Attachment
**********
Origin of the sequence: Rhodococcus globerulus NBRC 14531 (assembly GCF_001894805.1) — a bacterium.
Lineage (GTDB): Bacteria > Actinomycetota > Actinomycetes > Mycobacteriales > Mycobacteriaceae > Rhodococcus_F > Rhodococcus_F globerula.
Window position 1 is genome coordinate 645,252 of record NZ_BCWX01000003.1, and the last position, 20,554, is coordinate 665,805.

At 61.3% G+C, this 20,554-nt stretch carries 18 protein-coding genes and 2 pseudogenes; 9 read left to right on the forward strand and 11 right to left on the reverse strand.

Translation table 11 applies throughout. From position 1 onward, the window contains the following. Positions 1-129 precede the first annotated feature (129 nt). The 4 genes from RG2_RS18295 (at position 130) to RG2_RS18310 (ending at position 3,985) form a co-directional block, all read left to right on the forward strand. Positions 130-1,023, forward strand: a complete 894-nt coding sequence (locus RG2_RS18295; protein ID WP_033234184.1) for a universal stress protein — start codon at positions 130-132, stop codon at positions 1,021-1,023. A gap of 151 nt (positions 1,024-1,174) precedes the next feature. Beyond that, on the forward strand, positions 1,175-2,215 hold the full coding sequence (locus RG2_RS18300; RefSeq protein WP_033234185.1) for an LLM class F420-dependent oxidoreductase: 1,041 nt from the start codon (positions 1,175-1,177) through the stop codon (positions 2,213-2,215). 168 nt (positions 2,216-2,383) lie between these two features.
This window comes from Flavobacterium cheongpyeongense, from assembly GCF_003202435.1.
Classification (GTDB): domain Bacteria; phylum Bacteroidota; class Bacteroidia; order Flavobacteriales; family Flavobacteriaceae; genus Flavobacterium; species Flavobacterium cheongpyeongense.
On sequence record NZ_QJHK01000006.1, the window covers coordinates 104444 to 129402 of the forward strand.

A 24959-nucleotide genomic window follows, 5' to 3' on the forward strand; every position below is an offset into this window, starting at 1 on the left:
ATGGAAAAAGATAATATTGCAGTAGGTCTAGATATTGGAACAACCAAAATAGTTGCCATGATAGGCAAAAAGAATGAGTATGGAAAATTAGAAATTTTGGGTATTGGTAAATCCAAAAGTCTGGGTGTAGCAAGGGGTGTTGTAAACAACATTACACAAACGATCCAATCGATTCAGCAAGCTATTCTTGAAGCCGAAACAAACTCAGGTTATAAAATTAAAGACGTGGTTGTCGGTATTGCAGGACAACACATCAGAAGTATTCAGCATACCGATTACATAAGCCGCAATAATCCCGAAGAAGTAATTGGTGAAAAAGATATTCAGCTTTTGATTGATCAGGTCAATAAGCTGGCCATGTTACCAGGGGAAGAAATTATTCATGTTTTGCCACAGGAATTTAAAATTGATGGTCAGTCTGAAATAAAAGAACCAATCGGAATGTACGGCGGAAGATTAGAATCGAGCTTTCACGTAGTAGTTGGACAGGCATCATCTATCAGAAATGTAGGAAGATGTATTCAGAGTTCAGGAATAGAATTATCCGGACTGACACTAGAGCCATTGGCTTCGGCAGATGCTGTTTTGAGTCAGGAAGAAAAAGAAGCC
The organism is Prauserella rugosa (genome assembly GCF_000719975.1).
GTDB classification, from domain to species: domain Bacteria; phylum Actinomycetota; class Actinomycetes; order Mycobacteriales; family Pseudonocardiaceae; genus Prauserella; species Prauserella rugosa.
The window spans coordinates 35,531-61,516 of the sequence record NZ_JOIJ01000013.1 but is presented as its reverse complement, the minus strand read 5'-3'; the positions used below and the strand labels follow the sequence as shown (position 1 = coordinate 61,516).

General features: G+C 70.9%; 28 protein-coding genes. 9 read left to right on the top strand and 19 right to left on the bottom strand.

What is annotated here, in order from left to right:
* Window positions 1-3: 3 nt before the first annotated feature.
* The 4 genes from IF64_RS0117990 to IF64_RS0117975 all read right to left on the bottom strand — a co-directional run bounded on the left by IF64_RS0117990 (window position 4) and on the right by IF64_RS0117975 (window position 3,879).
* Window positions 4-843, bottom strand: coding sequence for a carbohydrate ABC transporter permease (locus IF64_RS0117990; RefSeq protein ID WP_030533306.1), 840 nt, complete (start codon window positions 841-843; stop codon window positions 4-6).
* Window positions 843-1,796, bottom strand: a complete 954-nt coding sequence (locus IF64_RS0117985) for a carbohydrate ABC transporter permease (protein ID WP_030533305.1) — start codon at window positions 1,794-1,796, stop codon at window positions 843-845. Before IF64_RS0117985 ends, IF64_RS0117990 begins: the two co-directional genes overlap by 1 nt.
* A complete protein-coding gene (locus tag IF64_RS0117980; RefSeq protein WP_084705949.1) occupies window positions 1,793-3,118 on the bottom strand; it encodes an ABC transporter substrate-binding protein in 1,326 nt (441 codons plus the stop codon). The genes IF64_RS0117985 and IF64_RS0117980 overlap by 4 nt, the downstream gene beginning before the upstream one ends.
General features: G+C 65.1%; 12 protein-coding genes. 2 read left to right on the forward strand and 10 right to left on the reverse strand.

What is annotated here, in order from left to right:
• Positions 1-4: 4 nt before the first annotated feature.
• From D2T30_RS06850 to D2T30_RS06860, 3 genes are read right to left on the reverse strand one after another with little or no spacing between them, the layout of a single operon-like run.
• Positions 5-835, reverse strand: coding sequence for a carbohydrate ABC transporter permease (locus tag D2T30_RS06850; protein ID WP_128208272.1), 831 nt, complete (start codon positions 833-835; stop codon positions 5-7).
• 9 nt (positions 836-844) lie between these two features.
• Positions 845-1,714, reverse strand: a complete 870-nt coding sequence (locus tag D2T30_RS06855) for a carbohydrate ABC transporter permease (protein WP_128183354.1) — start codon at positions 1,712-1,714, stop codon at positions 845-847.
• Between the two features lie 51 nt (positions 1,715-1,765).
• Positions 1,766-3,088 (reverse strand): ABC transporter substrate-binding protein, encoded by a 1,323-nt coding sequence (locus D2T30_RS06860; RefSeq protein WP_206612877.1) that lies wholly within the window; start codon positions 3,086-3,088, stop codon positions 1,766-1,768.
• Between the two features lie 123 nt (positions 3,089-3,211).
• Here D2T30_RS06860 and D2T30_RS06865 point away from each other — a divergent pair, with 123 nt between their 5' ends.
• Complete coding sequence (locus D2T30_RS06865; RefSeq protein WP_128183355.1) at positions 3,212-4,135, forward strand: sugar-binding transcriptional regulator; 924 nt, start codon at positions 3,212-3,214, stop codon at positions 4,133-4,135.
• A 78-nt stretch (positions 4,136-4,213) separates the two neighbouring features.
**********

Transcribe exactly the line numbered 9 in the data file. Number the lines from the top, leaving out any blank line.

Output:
A 24959-nucleotide genomic window follows, 5' to 3' on the forward strand; every position below is an offset into this window, starting at 1 on the left: